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Dear Visitor,

Below is a list of new development projects in San Francisco.

When visiting these buildings for the first time, it is best to be accompanied by an agent. If you are not, the building’s sales department will likely ask you to sign a document waiving your right to representation before they allow you to view the units.

If you wish to be represented in the transaction, please contact me. Purchasing a home is typically the largest and most complicated financial transaction in one’s life and the assistance of a trusted local real estate agent who will exhibit the utmost degree of care and professionalism is instrumental in meeting you high expectations and goals.

 

San Francisco Association of Realtors distinguishes the following San Francisco neighborhoods:

  • Alamo Square
  • Anza Vista
  • Balboa Terrace
  • Bayview
  • Bayview Heights
  • Bernal Heights
  • Buena Vista – Ashbury Heights
  • Candlestick Point
  • Central Richmond
  • Central Sunset
  • Central Waterfront – Dogpatch
  • Clarendon Heights
  • Cole Valley – Parnassus Heights
  • Corona Heights
  • Cow Hollow
  • Crocker Amazon
  • Diamond Heights
  • Downtown San Francisco
  • Duboce Triangle
  • Eureka Valley – Dolores Heights
  • Excelsior
  • Financial District – Barbary Coast
  • Forest Hill
  • Forest Hill Extension
  • Forest Knolls
  • Glen Park
  • Golden Gate Heights
  • Haight Ashbury
  • Hayes Valley
  • Hunters Point
  • Ingleside
  • Ingleside Terrace
  • Inner Mission
  • Inner Parkside
  • Inner Richmond
  • Inner Sunset
  • Jordan Park – Laurel Heights
  • Lake Shore
  • Lakeside
  • Lake Street
  • Little Hollywood
  • Lone Mountain
  • Lower Pacific Heights
  • Marina Merced Heights
  • Merced Manor
  • Midtown Terrace
  • Miraloma Park
  • Mission Bay
  • Mission Dolores
  • Mission Terrace
  • Monterey Heights
  • Mount Davidson
  • Manor Nob Hill
  • Noe Valley
  • North Beach
  • North Panhandle
  • North Waterfront
  • Oceanview
  • Outer Mission
  • Outer Parkside
  • Outer Richmond
  • Outer Sunset
  • Pacific Heights
  • Parkside
  • Pine Lake
  • Park Portola
  • Potrero Hill
  • Presidio Heights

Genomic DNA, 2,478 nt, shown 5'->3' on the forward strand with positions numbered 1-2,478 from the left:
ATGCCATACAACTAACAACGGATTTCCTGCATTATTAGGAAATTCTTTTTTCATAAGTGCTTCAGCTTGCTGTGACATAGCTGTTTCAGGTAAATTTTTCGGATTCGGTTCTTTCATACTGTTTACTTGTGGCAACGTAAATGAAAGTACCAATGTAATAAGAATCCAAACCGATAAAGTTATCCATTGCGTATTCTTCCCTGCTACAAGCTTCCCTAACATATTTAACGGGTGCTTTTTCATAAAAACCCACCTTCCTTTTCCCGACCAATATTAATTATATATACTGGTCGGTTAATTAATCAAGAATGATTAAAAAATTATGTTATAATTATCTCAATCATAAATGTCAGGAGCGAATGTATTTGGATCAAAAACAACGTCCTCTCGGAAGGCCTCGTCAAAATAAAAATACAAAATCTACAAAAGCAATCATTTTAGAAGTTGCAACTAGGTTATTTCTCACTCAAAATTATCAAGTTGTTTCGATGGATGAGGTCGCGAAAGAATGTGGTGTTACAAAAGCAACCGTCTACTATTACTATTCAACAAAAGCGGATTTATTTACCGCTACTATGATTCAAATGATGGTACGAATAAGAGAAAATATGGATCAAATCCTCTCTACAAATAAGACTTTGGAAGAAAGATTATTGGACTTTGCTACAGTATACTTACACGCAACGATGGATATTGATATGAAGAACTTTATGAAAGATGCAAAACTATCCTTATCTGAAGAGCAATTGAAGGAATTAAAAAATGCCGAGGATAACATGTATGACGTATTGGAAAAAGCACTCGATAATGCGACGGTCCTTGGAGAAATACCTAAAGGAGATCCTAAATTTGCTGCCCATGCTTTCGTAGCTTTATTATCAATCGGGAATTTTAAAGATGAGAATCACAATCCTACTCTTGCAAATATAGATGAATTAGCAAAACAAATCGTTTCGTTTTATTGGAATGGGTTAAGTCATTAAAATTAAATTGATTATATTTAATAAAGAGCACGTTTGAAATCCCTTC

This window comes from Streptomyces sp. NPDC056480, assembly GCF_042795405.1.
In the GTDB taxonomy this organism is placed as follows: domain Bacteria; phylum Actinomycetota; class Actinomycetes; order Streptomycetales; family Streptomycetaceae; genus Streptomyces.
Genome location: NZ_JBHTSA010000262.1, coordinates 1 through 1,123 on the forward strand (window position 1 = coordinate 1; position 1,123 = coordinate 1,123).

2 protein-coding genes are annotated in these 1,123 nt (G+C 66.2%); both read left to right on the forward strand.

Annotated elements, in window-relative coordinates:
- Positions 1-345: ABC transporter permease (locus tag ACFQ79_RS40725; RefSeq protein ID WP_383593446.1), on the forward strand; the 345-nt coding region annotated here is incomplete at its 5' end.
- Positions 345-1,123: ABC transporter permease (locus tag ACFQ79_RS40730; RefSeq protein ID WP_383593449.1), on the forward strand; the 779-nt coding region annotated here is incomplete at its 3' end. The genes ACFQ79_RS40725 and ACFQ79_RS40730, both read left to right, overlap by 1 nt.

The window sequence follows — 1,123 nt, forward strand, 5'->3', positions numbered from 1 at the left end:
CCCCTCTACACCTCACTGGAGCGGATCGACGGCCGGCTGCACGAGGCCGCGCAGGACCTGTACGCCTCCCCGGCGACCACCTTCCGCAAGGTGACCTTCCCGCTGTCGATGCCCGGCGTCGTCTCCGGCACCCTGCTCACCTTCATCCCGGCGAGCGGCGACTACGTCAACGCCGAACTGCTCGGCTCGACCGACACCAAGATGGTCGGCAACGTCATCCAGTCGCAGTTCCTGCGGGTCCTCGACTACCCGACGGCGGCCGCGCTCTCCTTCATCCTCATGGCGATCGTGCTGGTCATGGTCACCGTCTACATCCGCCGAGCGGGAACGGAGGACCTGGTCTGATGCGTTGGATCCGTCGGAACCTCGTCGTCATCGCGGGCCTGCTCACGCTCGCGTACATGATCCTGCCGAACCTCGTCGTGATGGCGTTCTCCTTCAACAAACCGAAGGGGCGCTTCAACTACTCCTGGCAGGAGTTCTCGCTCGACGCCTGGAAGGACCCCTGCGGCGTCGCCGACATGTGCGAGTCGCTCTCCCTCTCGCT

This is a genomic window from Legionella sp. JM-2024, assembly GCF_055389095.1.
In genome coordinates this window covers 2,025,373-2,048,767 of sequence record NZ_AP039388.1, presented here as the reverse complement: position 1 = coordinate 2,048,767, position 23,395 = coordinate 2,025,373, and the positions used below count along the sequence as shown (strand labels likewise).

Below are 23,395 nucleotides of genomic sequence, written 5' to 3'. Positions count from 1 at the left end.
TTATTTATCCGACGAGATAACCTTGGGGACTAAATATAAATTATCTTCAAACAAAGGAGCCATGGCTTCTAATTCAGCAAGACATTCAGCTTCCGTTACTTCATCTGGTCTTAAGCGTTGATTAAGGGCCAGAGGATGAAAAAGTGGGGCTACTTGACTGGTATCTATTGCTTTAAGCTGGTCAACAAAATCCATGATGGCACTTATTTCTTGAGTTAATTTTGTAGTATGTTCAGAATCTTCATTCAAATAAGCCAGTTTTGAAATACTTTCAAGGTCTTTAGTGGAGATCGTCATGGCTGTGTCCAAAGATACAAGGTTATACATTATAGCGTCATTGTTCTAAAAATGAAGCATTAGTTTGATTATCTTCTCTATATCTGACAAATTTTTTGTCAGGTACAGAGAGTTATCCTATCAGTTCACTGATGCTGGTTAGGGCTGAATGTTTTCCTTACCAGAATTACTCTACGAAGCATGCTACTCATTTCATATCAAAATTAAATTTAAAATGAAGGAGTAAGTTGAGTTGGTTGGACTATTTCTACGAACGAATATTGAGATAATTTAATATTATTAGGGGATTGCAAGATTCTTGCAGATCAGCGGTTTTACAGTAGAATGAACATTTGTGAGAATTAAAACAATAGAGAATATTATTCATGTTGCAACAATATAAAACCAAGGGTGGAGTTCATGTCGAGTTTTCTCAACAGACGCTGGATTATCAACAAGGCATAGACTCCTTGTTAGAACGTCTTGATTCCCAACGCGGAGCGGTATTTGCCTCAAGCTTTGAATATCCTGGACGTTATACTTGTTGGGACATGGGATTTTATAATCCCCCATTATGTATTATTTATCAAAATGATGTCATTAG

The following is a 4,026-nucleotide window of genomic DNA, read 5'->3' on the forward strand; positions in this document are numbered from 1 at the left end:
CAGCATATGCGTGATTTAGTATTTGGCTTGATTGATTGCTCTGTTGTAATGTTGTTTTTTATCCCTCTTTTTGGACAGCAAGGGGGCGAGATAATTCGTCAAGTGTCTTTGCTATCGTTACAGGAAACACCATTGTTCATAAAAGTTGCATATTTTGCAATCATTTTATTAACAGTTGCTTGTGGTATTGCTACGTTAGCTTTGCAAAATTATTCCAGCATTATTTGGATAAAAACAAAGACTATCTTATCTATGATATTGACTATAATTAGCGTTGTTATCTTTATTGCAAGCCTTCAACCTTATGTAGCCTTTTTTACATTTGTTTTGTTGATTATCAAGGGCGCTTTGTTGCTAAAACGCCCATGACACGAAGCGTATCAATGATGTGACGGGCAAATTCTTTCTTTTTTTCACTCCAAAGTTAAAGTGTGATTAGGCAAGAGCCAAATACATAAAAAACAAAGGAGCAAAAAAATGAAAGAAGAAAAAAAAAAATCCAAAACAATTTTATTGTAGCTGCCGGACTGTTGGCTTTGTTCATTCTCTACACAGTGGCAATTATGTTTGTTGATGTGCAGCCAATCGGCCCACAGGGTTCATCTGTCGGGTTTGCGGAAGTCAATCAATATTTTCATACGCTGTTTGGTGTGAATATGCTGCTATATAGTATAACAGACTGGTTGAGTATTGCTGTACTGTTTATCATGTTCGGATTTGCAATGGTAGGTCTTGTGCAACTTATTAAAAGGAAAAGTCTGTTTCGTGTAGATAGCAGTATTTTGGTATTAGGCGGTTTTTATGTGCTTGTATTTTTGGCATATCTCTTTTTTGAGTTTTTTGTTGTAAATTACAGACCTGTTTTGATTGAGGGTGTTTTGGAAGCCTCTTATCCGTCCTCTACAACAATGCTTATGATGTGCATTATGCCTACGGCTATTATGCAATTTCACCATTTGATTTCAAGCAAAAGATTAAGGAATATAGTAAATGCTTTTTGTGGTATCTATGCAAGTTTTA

• Russian Hill
  • Saint Francis Wood
  • Sea Cliff
  • Sherwood Forest
  • Silver Terrace
  • South Beach
  • South of Market
  • Stonestown
  • Sunnyside
  • Telegraph Hill
  • Tenderloin
  • Twin Peaks
  • Van Ness – Civic Center
  • Visitation Valley
  • Western Addition
  • West Portal
  • Westwood Highlands
  • Westwood Park
  • Yerba Buena

Courtesy of http://www.sfrealtors.com/US/Neighborhood/CA/San-Francisco.html

For further details on some of the characteristic neighborhoods of San Francisco, please refer to the “About San Francisco / Neighborhoods / Key Neighborhoods” tab of this website.

San Francisco, a small city of approximately seven by seven miles, continuously ranks among the most expensive residential real estate markets in the United States and globally.

The city is one of the top destinations in the world for many reasons. Its unique characteristics such as natural beauty, eclectic Victorian and modern architecture, bustling entertainment and restaurant scenes as well as a diverse cultural mix attract tourists and new residents. San Francisco is the world’s capital for high-tech, biotechnology and medical research industries and is also a principal banking and finance center. It is home to the University of California, San Francisco (dedicated to graduate education in health and biomedical sciences), University of California, Hastings College of the Law, San Francisco State University, the City College of San Francisco and the University of San Francisco. The nearby renowned Stanford University and University of California, Berkeley add to the picture. These components make the city a magnet for smart, educated and ambitious people from all over the world who are willing to pay a premium to live here.

Several more factors contribute to the competitiveness of the city’s real estate market.

For the past several years, San Francisco’s population was increasing by approximately 10,000 new residents annually with new home construction not even remotely matching the increased demand. While new construction is booming again today, it is generally limited to the very expensive, luxury projects with significant number of buyers being wealthy individuals (often from overseas) purchasing second or third homes or units as investments.

San Francisco’s historically low unemployment combined with impressive new employment growth with many jobs being very well paid also affect the market. The so-called “Google bus” phenomenon with many people working in Silicon Valley but preferring to live in the city also plays its role. In addition, a large number of newly wealthy individuals have been created in the Bay area as a result of IPOs, company sales and stock options.

The city’s extremely high rents constantly place San Francisco among the most expensive (if not the most expensive) rental markets in the country (see, for instance, https://www.zumper.com/blog/2015/09/zumper-national-rent-report-september-2015/) which incentivizes home ownership with its multiple tax benefits and equity accrual. At the same time, existing homeowners often prefer to hold on to their properties instead of selling as they can receive substantial income from renting (Airbnb’s rent-to-tourists scenario is a contributing factor as well) with an option to return to their rapidly appreciating property when needed. This, combined with the fact that almost two thirds of San Francisco’s housing is in rental units (much of it under rent control and often not available for owner occupancy), further depresses the supply of new listings.

Non-San Francisco specific factors such as a surging stock market creating new and additional wealth as well as historically low interest rates increasing the affordability of housing further affect the situation.